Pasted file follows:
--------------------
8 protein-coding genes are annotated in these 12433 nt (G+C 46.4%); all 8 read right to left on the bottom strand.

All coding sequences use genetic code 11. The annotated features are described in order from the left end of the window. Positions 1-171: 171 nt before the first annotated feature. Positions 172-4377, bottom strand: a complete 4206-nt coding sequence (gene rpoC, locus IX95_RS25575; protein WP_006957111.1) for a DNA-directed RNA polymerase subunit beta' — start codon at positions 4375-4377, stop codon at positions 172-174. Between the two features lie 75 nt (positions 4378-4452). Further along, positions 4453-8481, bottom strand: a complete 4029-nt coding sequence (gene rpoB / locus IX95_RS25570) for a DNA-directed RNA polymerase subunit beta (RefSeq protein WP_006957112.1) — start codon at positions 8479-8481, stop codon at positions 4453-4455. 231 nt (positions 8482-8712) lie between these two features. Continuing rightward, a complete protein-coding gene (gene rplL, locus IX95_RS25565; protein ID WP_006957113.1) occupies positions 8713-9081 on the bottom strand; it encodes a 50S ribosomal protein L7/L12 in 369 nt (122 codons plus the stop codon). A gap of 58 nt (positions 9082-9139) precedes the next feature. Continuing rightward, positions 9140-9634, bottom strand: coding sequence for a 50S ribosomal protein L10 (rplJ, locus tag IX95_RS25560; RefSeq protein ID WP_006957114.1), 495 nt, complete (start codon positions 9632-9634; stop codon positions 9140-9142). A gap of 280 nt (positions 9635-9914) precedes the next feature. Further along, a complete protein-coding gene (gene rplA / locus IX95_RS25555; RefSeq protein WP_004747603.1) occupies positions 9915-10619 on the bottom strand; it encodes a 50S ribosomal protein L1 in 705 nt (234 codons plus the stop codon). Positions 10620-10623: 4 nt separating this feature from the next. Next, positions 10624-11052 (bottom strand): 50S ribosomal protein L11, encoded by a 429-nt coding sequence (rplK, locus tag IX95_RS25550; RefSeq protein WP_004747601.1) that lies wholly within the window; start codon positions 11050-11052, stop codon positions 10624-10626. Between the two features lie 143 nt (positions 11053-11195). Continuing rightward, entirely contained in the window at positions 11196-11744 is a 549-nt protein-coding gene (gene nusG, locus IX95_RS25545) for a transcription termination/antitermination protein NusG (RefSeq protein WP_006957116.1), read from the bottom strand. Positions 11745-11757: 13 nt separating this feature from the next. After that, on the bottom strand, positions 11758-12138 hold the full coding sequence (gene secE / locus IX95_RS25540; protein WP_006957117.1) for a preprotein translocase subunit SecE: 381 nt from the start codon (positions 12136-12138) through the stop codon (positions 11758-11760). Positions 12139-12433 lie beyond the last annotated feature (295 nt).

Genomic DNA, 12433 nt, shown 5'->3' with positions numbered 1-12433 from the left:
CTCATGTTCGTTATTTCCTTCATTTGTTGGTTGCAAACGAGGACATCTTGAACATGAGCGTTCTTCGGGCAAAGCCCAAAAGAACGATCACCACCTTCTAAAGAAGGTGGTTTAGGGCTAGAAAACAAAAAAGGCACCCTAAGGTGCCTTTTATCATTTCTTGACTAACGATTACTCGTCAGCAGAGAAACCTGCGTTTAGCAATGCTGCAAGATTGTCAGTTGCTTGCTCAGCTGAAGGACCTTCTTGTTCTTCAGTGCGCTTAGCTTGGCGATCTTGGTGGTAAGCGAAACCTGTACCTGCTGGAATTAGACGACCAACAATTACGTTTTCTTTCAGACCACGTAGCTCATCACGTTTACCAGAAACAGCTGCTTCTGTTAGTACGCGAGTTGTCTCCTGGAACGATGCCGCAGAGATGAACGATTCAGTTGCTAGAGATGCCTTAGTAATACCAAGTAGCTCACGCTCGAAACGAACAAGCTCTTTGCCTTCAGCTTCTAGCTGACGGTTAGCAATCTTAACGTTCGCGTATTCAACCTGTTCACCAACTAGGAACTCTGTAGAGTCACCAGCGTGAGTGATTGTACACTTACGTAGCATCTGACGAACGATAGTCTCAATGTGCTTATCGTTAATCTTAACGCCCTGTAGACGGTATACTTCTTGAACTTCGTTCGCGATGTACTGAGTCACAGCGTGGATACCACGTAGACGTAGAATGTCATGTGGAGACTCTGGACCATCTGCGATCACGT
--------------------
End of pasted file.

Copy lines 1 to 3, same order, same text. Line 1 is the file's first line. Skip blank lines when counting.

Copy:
8 protein-coding genes are annotated in these 12433 nt (G+C 46.4%); all 8 read right to left on the bottom strand.

All coding sequences use genetic code 11. The annotated features are described in order from the left end of the window. Positions 1-171: 171 nt before the first annotated feature. Positions 172-4377, bottom strand: a complete 4206-nt coding sequence (gene rpoC, locus IX95_RS25575; protein WP_006957111.1) for a DNA-directed RNA polymerase subunit beta' — start codon at positions 4375-4377, stop codon at positions 172-174. Between the two features lie 75 nt (positions 4378-4452). Further along, positions 4453-8481, bottom strand: a complete 4029-nt coding sequence (gene rpoB / locus IX95_RS25570) for a DNA-directed RNA polymerase subunit beta (RefSeq protein WP_006957112.1) — start codon at positions 8479-8481, stop codon at positions 4453-4455. 231 nt (positions 8482-8712) lie between these two features. Continuing rightward, a complete protein-coding gene (gene rplL, locus IX95_RS25565; protein ID WP_006957113.1) occupies positions 8713-9081 on the bottom strand; it encodes a 50S ribosomal protein L7/L12 in 369 nt (122 codons plus the stop codon). A gap of 58 nt (positions 9082-9139) precedes the next feature. Continuing rightward, positions 9140-9634, bottom strand: coding sequence for a 50S ribosomal protein L10 (rplJ, locus tag IX95_RS25560; RefSeq protein ID WP_006957114.1), 495 nt, complete (start codon positions 9632-9634; stop codon positions 9140-9142). A gap of 280 nt (positions 9635-9914) precedes the next feature. Further along, a complete protein-coding gene (gene rplA / locus IX95_RS25555; RefSeq protein WP_004747603.1) occupies positions 9915-10619 on the bottom strand; it encodes a 50S ribosomal protein L1 in 705 nt (234 codons plus the stop codon). Positions 10620-10623: 4 nt separating this feature from the next. Next, positions 10624-11052 (bottom strand): 50S ribosomal protein L11, encoded by a 429-nt coding sequence (rplK, locus tag IX95_RS25550; RefSeq protein WP_004747601.1) that lies wholly within the window; start codon positions 11050-11052, stop codon positions 10624-10626. Between the two features lie 143 nt (positions 11053-11195). Continuing rightward, entirely contained in the window at positions 11196-11744 is a 549-nt protein-coding gene (gene nusG, locus IX95_RS25545) for a transcription termination/antitermination protein NusG (RefSeq protein WP_006957116.1), read from the bottom strand. Positions 11745-11757: 13 nt separating this feature from the next. After that, on the bottom strand, positions 11758-12138 hold the full coding sequence (gene secE / locus IX95_RS25540; protein WP_006957117.1) for a preprotein translocase subunit SecE: 381 nt from the start codon (positions 12136-12138) through the stop codon (positions 11758-11760). Positions 12139-12433 lie beyond the last annotated feature (295 nt).

Genomic DNA, 12433 nt, shown 5'->3' with positions numbered 1-12433 from the left: